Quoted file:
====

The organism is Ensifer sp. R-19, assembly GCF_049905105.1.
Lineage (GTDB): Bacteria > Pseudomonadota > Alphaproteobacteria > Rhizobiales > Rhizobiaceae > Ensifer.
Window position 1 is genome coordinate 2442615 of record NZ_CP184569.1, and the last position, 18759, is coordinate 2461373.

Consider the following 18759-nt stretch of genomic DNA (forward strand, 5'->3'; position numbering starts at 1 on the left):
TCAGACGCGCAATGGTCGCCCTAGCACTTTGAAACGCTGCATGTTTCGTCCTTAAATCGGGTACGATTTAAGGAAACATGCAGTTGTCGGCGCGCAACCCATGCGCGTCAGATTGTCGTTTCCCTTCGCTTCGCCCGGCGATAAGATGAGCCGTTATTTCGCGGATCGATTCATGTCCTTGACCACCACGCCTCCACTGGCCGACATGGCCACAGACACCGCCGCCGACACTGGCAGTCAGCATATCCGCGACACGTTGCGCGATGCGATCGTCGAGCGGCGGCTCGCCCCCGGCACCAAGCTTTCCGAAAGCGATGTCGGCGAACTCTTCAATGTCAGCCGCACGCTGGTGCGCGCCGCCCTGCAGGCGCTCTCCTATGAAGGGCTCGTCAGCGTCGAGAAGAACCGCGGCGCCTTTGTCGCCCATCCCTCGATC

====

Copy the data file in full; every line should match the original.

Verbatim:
The organism is Ensifer sp. R-19, assembly GCF_049905105.1.
Lineage (GTDB): Bacteria > Pseudomonadota > Alphaproteobacteria > Rhizobiales > Rhizobiaceae > Ensifer.
Window position 1 is genome coordinate 2442615 of record NZ_CP184569.1, and the last position, 18759, is coordinate 2461373.

Consider the following 18759-nt stretch of genomic DNA (forward strand, 5'->3'; position numbering starts at 1 on the left):
TCAGACGCGCAATGGTCGCCCTAGCACTTTGAAACGCTGCATGTTTCGTCCTTAAATCGGGTACGATTTAAGGAAACATGCAGTTGTCGGCGCGCAACCCATGCGCGTCAGATTGTCGTTTCCCTTCGCTTCGCCCGGCGATAAGATGAGCCGTTATTTCGCGGATCGATTCATGTCCTTGACCACCACGCCTCCACTGGCCGACATGGCCACAGACACCGCCGCCGACACTGGCAGTCAGCATATCCGCGACACGTTGCGCGATGCGATCGTCGAGCGGCGGCTCGCCCCCGGCACCAAGCTTTCCGAAAGCGATGTCGGCGAACTCTTCAATGTCAGCCGCACGCTGGTGCGCGCCGCCCTGCAGGCGCTCTCCTATGAAGGGCTCGTCAGCGTCGAGAAGAACCGCGGCGCCTTTGTCGCCCATCCCTCGATC